You may or may not want to go back and weed out or spruce up some of your old posts.  One way to pare things down is to delete any old reblogs.  Reblogs are useful when you first do them, but a reblog that’s 3 months old is probably just creating clutter.

Comments

Legit comments can sometimes end up in your comment spam folder.  They’re a lot easier to spot if you stay on top of the spam folder, approving legit comments and deleting the rest.  How often you do this will depend on how much spam you’ve got coming in.


Have a rutabaga party

Perhaps you’ve already noticed this, but I like the word rutabaga.  And I mention it here to make the point that maintaining your blog shouldn’t feel like a chore.  If everything described in this post sounds like scrubbing a toilet, don’t do it.  Only do what works for you and your rutabaga party.  Or something like that; it’s really not a very good metaphor here.  But, just like maintaining your blog, bad rutabaga metaphors are just as valid as good ones.  So keep your garden however you like it.

I’m thinking of trying out a new ask a blogger feature. I’ll answer questions people put forward about WordPress/blogging, and for any questions I can’t answer or find an answer to, hopefully other readers will be able to.

If you have any questions you’d like answered, let me know in the comments below. If there are several questions, I’ll answer them in a post next weekend; otherwise, I’ll answer any questions individually here in the comments.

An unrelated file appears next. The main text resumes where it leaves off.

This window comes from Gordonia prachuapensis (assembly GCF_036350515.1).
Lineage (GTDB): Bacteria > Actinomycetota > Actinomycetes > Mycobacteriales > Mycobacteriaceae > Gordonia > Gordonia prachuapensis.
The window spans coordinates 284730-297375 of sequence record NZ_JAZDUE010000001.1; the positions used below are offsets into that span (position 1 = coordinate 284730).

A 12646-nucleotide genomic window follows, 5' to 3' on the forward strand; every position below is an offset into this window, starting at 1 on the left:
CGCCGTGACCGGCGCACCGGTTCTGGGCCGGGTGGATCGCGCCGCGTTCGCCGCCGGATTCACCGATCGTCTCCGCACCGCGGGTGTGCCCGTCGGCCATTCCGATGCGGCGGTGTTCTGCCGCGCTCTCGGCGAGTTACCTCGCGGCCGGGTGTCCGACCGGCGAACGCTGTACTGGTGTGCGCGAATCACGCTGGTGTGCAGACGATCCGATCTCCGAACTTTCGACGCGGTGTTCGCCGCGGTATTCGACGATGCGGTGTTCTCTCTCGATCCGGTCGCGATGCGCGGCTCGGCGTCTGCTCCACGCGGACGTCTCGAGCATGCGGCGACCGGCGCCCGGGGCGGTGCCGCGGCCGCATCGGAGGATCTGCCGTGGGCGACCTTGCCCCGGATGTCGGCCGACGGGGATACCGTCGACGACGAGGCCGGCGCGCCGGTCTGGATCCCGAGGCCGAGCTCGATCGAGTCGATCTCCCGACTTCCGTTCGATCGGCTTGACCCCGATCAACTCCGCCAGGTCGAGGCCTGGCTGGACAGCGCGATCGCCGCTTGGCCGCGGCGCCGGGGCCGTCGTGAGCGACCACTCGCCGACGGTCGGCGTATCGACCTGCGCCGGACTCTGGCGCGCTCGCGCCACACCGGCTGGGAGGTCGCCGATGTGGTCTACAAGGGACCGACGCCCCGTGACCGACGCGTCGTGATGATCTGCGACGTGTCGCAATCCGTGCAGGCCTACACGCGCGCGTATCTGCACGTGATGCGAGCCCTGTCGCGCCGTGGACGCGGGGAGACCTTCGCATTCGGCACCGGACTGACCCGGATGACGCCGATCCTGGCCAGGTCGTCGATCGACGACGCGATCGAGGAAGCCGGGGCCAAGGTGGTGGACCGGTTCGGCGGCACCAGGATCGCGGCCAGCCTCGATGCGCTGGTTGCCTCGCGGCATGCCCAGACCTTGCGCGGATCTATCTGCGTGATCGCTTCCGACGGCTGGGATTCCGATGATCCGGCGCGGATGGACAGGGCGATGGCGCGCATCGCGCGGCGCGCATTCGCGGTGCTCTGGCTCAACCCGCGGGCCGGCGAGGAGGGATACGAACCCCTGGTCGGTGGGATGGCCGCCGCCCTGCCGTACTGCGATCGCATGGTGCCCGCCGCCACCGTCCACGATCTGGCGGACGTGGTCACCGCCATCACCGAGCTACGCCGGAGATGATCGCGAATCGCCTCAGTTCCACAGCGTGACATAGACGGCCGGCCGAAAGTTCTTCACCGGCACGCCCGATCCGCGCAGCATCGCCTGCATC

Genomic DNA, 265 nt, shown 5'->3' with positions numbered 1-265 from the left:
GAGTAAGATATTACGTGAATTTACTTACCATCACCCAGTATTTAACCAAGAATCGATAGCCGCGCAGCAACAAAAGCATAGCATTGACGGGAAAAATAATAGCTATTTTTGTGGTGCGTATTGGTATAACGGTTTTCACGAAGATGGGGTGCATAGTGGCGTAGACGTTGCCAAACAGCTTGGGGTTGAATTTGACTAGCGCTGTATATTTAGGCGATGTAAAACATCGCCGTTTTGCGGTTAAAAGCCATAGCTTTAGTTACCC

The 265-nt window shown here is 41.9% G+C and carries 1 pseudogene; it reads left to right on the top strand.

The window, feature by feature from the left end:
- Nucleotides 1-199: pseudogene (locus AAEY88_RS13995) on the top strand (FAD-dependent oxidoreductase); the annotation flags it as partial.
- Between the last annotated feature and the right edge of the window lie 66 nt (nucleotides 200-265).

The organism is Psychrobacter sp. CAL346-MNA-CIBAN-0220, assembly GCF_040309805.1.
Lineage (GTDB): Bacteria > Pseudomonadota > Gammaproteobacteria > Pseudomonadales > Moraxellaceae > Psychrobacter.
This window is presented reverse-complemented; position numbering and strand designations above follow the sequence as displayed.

Blogging resources from Mental Health @ Home: A New Blogger's guide to WordPress and Up Your Blogging Game

For more on blogging, check out the New Blogger’s Guide to WordPress and the Up Your Blogging Game page.

36 thoughts on “Maintaining Your Blog Garden”

  1. Fab suggestions! My blog garden has become overrun with weeds and mess. This is coincidental timing as I recently installed Yoast and I’ve been (very slowly it seems) optimising individual posts, adding details in placing I didn’t even know existed like meta descripts for each. I also downloaded a broken link checker yesterday to zip through and quickly check for broken links, though most of these seemed to come from comments (and authors of comments) rather than within my actual content. I reckon by 2025 I might just have things tidied up a bit… Then I’ll get around to the 104 drafts (no kidding) I’ve got sat in the drafts folder, most with only one line in them. xx